US Gov’t announces visa restrictions for “those undermining democracy” in Georgia

Blinken also noted the US support for Georgia’s democracy was “longstanding and foundational” to the bilateral relationship. Photo: Department of State, 24 May 2024 - 13:30, Tbilisi,Georgia

The United States Secretary of State Antony Blinken on Thursday announced a new visa restriction policy for “those responsible for undermining democracy” in Georgia, including in connection with the law on transparency of foreign influence, adopted by the ruling Georgian Dream party, as well as a comprehensive review of the cooperation between the two countries.

The statement stressed the US Department of State was implementing the visa restrictions that would apply to individuals responsible for the actions and their family members, and cited those “responsible for suppressing civil society and freedom of peaceful assembly” in Georgia through a “campaign of violence or intimidation”.

“Over the past few months the ruling Georgian Dream party has developed and passed a ‘foreign influence’ law that would stifle the exercise of freedoms of association and expression, stigmatise organisations that serve the citizens of Georgia, and impede independent media organisations working to provide Georgians with access to high quality information”, Blinken said.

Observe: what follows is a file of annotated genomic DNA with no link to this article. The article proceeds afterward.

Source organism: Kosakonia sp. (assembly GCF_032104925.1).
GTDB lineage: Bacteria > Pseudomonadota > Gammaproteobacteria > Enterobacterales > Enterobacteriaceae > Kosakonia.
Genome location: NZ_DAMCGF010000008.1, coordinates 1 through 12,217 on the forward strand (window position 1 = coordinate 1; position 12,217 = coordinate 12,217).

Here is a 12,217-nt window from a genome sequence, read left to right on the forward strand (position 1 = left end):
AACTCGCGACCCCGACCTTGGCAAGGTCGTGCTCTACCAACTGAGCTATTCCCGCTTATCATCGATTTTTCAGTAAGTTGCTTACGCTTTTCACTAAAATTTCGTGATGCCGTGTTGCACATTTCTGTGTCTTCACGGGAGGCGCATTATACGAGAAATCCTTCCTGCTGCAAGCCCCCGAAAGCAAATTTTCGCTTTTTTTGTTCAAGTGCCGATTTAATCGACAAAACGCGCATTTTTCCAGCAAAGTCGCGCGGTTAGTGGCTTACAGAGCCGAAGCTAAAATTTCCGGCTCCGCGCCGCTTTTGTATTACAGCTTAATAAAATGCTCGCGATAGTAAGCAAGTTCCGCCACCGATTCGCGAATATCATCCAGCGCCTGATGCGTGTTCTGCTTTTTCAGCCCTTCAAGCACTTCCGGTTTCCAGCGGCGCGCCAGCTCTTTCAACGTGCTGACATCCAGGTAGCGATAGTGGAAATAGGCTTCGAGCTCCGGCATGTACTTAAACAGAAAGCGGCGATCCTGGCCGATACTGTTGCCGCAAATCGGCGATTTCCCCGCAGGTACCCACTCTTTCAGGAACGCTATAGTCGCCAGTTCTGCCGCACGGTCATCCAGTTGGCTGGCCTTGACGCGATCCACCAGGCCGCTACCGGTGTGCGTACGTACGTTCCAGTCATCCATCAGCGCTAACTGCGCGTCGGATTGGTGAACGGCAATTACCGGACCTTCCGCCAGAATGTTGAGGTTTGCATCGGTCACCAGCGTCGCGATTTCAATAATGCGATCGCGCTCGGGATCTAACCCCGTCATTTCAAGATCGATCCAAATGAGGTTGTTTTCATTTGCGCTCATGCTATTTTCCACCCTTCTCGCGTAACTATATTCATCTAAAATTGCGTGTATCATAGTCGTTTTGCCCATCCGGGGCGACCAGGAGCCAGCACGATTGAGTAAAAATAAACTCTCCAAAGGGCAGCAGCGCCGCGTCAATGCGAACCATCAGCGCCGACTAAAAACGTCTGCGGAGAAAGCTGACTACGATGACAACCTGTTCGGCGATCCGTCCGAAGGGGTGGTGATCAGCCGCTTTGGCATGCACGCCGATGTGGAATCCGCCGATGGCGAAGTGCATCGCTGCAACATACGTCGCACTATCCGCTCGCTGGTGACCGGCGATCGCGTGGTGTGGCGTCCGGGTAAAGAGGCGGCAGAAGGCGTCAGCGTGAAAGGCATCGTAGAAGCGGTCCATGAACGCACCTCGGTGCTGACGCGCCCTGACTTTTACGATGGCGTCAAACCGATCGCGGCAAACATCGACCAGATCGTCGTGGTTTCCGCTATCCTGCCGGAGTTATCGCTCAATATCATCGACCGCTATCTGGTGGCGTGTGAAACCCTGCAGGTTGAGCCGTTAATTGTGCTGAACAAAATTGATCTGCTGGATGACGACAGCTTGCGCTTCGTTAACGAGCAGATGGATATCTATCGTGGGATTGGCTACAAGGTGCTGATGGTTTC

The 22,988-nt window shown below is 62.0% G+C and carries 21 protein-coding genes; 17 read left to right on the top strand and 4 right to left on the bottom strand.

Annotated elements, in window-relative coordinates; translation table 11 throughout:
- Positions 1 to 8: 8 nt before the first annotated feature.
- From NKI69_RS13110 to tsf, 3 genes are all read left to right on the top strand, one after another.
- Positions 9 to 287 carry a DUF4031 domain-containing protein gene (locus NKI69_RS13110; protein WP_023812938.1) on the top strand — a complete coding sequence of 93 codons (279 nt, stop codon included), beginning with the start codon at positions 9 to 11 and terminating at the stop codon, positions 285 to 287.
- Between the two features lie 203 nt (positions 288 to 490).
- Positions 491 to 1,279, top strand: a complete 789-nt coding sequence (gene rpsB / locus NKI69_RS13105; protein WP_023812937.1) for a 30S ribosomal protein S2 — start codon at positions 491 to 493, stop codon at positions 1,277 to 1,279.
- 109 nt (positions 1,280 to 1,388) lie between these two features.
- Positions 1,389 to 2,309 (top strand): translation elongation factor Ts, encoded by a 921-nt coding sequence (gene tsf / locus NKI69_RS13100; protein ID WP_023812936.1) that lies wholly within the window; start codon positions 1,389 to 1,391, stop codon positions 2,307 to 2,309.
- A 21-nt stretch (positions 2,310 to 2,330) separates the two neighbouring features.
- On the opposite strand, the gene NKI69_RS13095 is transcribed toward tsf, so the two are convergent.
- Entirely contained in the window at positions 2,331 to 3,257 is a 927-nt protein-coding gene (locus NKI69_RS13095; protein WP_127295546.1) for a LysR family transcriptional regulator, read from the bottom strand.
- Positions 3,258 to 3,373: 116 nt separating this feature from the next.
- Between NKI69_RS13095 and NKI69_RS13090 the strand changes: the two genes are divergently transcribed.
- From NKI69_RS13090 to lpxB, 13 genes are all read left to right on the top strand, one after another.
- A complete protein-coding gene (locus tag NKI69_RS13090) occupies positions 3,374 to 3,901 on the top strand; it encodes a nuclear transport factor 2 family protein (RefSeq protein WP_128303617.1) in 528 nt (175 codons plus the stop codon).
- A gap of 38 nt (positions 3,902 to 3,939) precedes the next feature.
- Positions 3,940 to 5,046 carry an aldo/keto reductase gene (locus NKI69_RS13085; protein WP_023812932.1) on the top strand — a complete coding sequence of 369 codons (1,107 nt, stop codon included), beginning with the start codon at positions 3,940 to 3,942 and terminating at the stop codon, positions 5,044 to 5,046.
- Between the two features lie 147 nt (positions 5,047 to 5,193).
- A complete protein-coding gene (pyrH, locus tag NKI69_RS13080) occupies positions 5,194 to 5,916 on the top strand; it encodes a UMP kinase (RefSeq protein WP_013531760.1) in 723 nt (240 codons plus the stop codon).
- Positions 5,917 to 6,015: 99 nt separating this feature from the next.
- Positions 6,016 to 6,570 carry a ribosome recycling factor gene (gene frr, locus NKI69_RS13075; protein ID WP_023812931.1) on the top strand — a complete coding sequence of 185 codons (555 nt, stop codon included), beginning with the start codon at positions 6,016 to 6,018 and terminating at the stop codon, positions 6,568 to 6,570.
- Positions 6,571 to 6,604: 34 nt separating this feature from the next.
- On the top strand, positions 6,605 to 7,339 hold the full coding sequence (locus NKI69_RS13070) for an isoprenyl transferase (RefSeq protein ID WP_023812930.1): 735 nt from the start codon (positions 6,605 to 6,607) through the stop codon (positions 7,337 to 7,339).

As Georgian citizens have voiced opposition to the law, we have seen clear indications of a campaign of intimidation and the use of violence to suppress peaceful dissent. Both the ‘national security law’ and the repressive tactics used to quell legitimate dissent undermine Georgia’s democracy and the fundamental freedoms to which the Georgian people are entitled and run contrary to Georgia’s long-stated goal - reflected in its constitution - of Euro-Atlantic integration and strategic partnership with the United States”, he continued.

Blinken also noted the US support for Georgia’s democracy was “longstanding and foundational” to the bilateral relationship.

“Anyone who undermines democratic processes or institutions in Georgia - including in the lead-up to, during, and following Georgia’s October 2024 elections - may be found ineligible for US visas under this policy and precluded from travel to the United States. Immediate family members of such persons may also be subject to these restrictions”, he continued.

The official also announced launching a comprehensive review of the bilateral cooperation, and further expressed his hope Georgia’s leaders would reconsider the law and take steps to “move forward with their nation’s democratic and Euro-Atlantic aspirations”.

The Parliament last week adopted the law, which requires groups “considered to be an organisation pursuing the interests of a foreign power” - determined by more than 20 percent of their funding coming from abroad - to be registered in the public registry with the status and publicise their received funding.

It has been met by public protests and criticism from some of Georgia’s international partners, and was vetoed by President Salome Zourabichvili, however the ruling party has enough votes to overcome her veto.